FWIW, my own plan is quarterly-based and offers a 10% discount off the current price at the end of the quarter.  It's less fancy than yours.  I simply buy and then immediately sell to realize that 10% gain.  With an IRS-mandated $25k annual contribution limit, I view it as a Rube-Goldberg raise of my salary by $2.5k, since it's treated as ordinary income and I pay my ordinary income tax rate on it (just like the rest of my salary).  It's better than a swift kick.

El_Mariachi

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Re: Buying discounted company stock
« Reply #7 on: October 22, 2019, 10:21:08 AM »
What I have in my head is, but the stock, turn around sell, put the money into my portfolio, rinse repeat

The tax law is way more complicated than what you suggest.  So might the rules in your plan get in the way...

...since you staggered your selling by a year, all the buying and selling after year 1 is long term gains.

This is not necessarily true.  You need to know the offering period and the purchase period.  The offering period matters.  Some are 6 months, some are years.  It produces bizarre results that are hard to compare between companies.

You also need to know if the plan is qualified.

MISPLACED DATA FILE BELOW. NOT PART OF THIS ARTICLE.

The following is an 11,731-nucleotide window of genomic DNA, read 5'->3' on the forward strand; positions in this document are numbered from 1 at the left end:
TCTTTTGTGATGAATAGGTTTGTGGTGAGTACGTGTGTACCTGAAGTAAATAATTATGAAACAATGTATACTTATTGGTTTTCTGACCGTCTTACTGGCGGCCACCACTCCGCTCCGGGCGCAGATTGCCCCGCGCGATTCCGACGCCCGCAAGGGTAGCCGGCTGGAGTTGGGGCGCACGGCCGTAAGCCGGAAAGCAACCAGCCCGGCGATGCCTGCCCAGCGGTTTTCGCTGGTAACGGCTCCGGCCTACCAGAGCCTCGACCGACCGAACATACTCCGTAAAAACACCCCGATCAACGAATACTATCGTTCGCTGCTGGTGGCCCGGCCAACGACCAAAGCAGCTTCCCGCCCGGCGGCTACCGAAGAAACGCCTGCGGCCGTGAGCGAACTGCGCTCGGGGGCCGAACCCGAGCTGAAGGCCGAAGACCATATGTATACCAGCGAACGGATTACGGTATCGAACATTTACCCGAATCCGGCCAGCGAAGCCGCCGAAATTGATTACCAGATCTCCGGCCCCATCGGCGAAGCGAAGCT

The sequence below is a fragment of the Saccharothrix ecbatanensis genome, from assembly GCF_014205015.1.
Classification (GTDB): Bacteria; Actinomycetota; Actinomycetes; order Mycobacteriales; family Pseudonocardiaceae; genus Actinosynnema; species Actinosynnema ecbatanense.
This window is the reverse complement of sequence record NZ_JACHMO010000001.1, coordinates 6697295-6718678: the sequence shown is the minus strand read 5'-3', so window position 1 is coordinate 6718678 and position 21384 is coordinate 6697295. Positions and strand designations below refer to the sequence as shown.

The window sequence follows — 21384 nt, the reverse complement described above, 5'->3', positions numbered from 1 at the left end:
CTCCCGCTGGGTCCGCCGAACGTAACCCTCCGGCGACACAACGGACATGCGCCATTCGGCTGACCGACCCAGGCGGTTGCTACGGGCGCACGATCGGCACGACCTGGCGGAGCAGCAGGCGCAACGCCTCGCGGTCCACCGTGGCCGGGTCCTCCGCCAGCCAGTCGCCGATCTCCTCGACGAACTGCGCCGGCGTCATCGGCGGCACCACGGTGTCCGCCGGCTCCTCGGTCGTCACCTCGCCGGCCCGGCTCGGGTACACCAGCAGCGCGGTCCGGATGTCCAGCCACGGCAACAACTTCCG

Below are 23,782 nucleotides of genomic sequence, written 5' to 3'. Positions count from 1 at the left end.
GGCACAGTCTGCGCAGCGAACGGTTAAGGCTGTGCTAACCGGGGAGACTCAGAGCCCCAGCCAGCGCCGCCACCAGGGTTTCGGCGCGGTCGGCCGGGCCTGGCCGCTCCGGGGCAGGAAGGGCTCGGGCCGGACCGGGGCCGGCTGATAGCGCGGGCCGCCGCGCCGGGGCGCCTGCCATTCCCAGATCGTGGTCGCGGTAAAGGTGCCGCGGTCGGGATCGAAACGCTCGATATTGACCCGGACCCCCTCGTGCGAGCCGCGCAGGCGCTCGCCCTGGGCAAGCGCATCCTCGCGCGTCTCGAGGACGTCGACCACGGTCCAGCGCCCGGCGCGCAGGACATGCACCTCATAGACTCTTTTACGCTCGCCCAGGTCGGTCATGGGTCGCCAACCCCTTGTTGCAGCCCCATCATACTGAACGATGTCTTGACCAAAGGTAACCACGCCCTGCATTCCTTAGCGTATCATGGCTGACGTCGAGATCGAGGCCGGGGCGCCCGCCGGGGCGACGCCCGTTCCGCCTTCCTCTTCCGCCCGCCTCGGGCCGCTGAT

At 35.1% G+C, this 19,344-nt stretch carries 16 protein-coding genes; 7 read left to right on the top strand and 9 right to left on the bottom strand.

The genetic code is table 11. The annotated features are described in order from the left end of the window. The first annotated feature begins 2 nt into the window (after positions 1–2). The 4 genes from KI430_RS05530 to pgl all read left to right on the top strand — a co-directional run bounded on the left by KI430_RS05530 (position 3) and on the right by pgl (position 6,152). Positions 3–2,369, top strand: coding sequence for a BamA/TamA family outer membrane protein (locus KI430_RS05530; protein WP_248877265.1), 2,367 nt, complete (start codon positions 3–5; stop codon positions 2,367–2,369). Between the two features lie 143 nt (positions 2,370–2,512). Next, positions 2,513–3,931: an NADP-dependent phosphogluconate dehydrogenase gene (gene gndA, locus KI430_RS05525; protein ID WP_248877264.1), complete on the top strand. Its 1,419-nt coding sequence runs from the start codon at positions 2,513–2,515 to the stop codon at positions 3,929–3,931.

You also need to read the rules of the plan.  One past employer of mine would boot you from the plan if you sold any shares from an offering period during that offering period.  Since they were 2 years long, that definitely controlled behavior.  (I didn't participate - no lookback period, not enough discount, not a healthy company)

Holding for too short a period produces regular income, not short term capital gains.  You need to do a lot more reading.  This is an intro: https://www.fool.com/investing/2017/08/02/how-to-get-the-most-from-your-employee-stock-purch.aspx

Don't let that deter you though, being able to purchase with a lookback period (lowest price that quarter) plus a discount is fantastic.  Definitely investigate.

Great link and advice, I will look into the plan details to find out the fees, if the plan is qualified and the offering period sell rules